Newsletter May - Aug 2009

After many years of the case being in the High Court, several months of it being argued (see Saheli Newsletter Sept-Dec 2008) and a long wait for the day of the judgement, many of us were justifiably anxious while in the court on July 2, 2009.

Pin drop silence, as the judges started reading out the judgement to a court full of lesbian, gay, bisexual, transgender and queer (LGBTQ) activists. “We declare that Section 377 IPC, insofar it criminalises consensual sexual acts of adults in private, is violative of Articles 21, 14 B and 15 of the Constitution” ... a collective but muffled cry (shh... we are in court!) went up in the air as we all stood up, greeting this joyous and historical moment for queer rights in India.

And just like that, within minutes, Sec 377 of IPC was finally read down. Simply put, the judgement means that sexual activity between lesbian, gay, bi-sexual, transgender, queer and intersex people is no longer a criminal activity, as long as it happens between consenting adult partners above 18 years of age, in private.

Invoking the spirit of 'inclusiveness' from the Constitution of India, the vision of Nehru and Ambedkar, the judgment states “Those perceived by the majority as 'deviants' or 'different' are not on that score excluded or ostracised.”

Interestingly, this judgement also means that heterosexual people can finally legally enjoy the pleasures of non-procreative sex (Sec 377 also criminalised consensual private oral and anal sex between a man and a woman, married or not!).

Another critical aspect of the judgement is that it affirms Section 377 will continue to “govern non-consensual penile non-vaginal sex and penile non-vaginal sex involving minors”, hence ensuring continued legal recourse against child sexual abuse.

The celebrations erupt. Soon after, phone calls, sms’es, hugs and kisses started 'flying around from friends and activists in other cities and countries. Choking with tears, screaming with joy, unable to find words - many had not expected to see this day in their lifetime.

Meanwhile, news about the judgement was evoking all kinds of reactions. Some felt emboldened to “come out” to family, friends, colleagues and the media, some got “married” to their lovers (Even though the judgement has done nothing to change the definition of marriage) and some jokingly sighed about the loss of ‘invisibility’!

A media explosion followed and the judgement made headlines in newspapers all over the world, with the majority of the press coverage hailing the High Court decision. Suddenly'! The taboo surrounding the word 'sex' had crumbled. Consensual sex. Non Consensual sex. Anal sex. Vaginal sex. Oral sex. Gay sex. These were topics of discussion on news channels, in homes and on the streets. Everything except lesbian sex, that is. Of course pictures of queer women were all over the papers but lesbian women and their lives were hardly ever the topic of discussion. Even the fall of Section 377 isn't enough to break the silence on female sexuality!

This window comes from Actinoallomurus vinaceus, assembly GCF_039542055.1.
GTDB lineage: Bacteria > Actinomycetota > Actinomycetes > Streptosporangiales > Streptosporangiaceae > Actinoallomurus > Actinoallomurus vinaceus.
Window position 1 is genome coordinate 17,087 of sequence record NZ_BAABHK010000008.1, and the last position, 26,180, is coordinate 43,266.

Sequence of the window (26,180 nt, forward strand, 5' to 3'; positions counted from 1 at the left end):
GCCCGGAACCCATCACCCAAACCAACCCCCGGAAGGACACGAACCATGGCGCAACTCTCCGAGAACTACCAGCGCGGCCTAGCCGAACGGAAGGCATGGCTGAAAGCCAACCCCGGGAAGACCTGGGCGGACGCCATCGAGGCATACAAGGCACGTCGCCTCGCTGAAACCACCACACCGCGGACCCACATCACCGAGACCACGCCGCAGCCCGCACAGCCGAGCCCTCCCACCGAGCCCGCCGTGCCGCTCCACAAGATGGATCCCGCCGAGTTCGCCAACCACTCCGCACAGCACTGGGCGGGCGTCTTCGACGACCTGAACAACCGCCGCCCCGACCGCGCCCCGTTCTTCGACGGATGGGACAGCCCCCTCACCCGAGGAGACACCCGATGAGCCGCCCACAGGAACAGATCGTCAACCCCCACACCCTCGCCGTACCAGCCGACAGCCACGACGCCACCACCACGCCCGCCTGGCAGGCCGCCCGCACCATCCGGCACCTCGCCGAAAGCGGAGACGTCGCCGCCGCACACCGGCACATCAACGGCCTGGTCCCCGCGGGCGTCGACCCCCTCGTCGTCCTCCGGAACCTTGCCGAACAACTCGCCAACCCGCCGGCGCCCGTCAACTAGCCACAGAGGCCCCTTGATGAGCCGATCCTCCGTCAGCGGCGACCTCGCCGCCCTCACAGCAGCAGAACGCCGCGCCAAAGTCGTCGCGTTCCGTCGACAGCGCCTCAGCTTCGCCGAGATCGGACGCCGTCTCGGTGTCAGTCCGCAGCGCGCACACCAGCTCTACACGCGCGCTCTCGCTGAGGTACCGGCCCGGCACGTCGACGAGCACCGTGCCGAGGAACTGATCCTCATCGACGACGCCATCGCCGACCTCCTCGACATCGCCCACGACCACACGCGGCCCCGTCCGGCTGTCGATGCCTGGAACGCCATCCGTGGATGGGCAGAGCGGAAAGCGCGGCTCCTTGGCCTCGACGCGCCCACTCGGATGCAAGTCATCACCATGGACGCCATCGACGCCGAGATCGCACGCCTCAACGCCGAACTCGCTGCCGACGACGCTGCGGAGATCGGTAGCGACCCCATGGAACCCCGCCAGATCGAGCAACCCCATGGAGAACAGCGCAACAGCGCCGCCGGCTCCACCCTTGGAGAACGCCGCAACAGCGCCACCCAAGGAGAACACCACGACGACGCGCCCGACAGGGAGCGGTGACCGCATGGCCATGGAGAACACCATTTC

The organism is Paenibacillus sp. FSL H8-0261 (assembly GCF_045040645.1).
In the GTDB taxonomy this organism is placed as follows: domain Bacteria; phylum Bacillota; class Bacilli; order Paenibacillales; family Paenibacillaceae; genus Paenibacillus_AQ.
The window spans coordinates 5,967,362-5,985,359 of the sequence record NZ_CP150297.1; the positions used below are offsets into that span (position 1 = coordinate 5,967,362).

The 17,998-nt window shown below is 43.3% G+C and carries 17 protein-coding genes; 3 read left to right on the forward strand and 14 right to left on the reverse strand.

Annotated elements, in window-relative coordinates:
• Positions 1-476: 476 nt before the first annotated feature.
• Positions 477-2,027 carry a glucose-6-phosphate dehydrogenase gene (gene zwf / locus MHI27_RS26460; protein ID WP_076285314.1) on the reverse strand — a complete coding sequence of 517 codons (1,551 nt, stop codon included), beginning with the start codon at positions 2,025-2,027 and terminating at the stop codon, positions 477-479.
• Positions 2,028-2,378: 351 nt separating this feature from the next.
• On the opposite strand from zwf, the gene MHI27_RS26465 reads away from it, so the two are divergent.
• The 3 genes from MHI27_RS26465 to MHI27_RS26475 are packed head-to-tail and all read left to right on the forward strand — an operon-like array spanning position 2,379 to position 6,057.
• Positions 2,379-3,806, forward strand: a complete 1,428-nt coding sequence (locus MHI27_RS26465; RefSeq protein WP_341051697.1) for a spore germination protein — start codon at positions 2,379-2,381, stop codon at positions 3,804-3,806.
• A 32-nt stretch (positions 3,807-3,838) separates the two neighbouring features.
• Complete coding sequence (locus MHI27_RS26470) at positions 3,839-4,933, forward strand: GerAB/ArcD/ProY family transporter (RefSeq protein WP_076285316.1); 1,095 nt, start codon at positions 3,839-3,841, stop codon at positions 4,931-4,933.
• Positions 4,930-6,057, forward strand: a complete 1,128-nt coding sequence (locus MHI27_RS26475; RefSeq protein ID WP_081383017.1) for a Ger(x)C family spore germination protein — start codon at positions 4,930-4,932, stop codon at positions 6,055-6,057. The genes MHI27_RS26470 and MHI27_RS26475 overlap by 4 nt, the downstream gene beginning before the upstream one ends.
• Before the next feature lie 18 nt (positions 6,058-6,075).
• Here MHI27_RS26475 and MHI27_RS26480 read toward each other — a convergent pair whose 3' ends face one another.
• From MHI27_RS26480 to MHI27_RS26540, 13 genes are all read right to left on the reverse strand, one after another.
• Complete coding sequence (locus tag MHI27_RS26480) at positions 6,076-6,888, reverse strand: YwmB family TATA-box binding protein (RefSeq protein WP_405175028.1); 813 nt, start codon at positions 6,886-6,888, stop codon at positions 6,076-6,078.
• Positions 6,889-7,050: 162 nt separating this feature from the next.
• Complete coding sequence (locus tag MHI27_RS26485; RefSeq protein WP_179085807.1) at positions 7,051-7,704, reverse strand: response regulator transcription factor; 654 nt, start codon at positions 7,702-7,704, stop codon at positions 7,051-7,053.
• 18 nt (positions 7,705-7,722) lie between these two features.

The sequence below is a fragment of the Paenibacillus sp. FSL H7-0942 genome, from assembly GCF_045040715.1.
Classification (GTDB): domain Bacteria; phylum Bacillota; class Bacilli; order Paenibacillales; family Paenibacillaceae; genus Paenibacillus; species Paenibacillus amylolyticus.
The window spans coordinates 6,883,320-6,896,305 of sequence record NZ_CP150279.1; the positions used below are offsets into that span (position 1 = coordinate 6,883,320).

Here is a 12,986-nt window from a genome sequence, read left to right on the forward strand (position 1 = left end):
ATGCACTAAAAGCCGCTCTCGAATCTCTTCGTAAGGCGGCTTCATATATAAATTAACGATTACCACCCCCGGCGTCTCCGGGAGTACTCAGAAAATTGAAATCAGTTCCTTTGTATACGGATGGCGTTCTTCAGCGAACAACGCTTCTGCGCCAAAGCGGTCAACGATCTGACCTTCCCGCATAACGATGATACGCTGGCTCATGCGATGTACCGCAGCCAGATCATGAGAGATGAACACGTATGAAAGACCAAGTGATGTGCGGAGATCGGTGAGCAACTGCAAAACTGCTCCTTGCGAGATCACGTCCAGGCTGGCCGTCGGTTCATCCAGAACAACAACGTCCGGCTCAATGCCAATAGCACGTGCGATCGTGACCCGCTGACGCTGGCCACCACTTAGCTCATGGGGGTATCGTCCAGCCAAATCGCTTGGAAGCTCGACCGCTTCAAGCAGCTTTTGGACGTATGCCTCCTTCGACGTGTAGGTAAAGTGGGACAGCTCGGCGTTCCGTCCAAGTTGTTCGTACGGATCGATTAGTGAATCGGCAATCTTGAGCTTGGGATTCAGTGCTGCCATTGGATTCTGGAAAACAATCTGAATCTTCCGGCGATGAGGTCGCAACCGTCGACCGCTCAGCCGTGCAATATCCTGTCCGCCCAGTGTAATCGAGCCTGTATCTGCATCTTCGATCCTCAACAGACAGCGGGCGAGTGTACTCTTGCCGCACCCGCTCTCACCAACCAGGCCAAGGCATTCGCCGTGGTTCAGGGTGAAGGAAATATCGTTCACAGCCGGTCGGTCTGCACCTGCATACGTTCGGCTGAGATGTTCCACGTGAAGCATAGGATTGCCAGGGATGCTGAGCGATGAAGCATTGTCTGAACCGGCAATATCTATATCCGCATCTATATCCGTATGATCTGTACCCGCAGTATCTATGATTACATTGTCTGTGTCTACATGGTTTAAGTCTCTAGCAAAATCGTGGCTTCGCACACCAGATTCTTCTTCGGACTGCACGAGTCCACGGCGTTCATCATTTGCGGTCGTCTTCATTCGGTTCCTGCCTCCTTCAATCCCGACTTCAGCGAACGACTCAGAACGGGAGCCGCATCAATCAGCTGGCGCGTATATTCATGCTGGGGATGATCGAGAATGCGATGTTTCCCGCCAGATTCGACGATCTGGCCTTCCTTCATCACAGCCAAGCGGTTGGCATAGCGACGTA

Also, since Section 377 continues to be the legislative tool in cases of child sexual abuse, we found that 'consent' with regard to sex suddenly ' became central to the public debate’. An issue that women's groups have for so long been trying to 'foreground in the context of control over women's bodies, forced marriage and rape.

The backlash begins. Of course, the nay-sayers were out there too. Discussions on the 'threat’ to the “good” Indian family' began almost immediately: “Oh my god, my son is going to become gay” was a common anxiety on TV tape tickers and news blurbs. And then, we witnessed with fascination, the coming together of religious leaders of all hues united in their repulsion and condemnation of homosexuality. Some claimed to have power to cure it, some said kindly, we 'shouldn't criminalise homosexuals' but they shouldn't do “it”, and some even said it was a threat to national security and stated at a joint press conference that they would take this case to the Supreme Court!

In a way, this coming together is understandable because LGBTQ rights, loves and lives do pose a threat to established family and societal norms. As feminists, we believe that this challenge to the status quo will force further discussions and help in moving towards a better society.

Astrologer Suresh Kaushal, the Apostolic Churches Alliance and yoga guru, Baba Ramdev did file Special Leave Petitions in the Supreme Court challenging the High Court judgment. The Supreme Court then asked the Government of India for its response to the High Court judgement (because the Health and the Home ministries had taken contradictory stands in the High Court). At the subsequent hearing on 20 July, 2009, the government had requested for and received 8 weeks more time to revert on the matter. Meanwhile, the Supreme Court has refused to stay the High Court judgment. So Sec 377 remains read Down Down Down! As we wait for the next hearing on 14 September 2009 we are aware that a die been cast and there will be no looking back.